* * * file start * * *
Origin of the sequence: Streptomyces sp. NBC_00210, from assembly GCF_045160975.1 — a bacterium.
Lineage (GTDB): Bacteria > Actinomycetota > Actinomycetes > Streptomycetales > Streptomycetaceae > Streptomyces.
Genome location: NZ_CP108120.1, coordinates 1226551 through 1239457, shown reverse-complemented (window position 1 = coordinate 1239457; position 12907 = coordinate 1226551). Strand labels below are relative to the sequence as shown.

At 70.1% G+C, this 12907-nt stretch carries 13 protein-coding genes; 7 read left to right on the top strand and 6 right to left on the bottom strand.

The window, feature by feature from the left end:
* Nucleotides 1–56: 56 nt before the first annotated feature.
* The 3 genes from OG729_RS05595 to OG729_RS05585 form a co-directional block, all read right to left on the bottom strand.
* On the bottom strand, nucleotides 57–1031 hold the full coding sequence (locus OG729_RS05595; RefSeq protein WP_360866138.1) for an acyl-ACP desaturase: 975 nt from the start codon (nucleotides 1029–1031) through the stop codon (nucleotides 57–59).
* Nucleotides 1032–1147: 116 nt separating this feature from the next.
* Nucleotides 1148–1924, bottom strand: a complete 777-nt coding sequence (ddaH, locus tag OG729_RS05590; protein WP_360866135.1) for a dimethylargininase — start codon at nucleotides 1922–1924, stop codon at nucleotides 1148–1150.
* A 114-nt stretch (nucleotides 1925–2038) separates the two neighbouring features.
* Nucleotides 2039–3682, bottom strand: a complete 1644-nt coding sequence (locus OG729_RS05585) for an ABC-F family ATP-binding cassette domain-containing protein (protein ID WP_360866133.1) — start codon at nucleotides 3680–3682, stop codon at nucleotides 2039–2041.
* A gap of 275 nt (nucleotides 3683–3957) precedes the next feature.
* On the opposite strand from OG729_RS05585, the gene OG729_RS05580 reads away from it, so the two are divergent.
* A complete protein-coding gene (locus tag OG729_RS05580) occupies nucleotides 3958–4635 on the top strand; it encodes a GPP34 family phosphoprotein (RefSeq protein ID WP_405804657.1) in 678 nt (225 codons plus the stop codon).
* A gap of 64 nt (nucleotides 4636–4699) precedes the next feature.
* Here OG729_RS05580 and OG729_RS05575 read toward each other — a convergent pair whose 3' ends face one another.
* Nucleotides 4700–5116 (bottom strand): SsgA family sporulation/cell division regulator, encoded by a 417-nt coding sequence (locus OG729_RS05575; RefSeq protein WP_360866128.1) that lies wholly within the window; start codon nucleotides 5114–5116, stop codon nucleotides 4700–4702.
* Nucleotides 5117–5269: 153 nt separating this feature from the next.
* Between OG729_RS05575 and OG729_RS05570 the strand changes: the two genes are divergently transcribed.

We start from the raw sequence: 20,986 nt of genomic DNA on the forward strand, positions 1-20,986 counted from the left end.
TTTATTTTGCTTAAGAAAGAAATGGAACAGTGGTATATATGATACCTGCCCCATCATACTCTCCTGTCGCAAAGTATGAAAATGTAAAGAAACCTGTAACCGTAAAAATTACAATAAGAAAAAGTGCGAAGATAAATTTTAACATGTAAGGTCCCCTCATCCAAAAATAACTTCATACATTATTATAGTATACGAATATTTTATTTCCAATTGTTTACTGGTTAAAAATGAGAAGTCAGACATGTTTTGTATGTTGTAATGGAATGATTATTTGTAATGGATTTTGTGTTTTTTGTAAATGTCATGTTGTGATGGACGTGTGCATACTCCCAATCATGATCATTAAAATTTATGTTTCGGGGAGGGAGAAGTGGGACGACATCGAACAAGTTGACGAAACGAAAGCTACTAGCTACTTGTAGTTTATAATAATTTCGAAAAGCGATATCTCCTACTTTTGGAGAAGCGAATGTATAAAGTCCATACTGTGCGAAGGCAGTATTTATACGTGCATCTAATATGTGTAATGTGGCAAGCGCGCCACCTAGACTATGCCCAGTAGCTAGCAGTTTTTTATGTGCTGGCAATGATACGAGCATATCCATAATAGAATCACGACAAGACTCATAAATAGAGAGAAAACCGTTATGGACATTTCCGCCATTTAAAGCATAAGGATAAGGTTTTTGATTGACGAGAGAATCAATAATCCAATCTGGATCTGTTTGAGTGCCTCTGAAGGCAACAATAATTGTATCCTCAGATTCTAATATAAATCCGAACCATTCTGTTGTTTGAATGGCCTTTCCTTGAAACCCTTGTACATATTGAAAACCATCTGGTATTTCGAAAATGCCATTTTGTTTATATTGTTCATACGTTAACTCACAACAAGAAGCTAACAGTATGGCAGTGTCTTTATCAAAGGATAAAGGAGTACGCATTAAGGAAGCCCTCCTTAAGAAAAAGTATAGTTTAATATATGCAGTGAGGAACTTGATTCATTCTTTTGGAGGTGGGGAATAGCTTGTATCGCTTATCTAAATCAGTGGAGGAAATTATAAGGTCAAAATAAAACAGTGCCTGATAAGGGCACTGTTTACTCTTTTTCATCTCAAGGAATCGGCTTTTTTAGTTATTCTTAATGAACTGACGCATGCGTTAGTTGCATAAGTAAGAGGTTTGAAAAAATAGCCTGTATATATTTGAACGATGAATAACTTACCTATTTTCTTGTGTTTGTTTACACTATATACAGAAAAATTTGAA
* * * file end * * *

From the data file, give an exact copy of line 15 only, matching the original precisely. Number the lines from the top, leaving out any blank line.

* A complete protein-coding gene (locus tag OG729_RS05580) occupies nucleotides 3958–4635 on the top strand; it encodes a GPP34 family phosphoprotein (RefSeq protein ID WP_405804657.1) in 678 nt (225 codons plus the stop codon).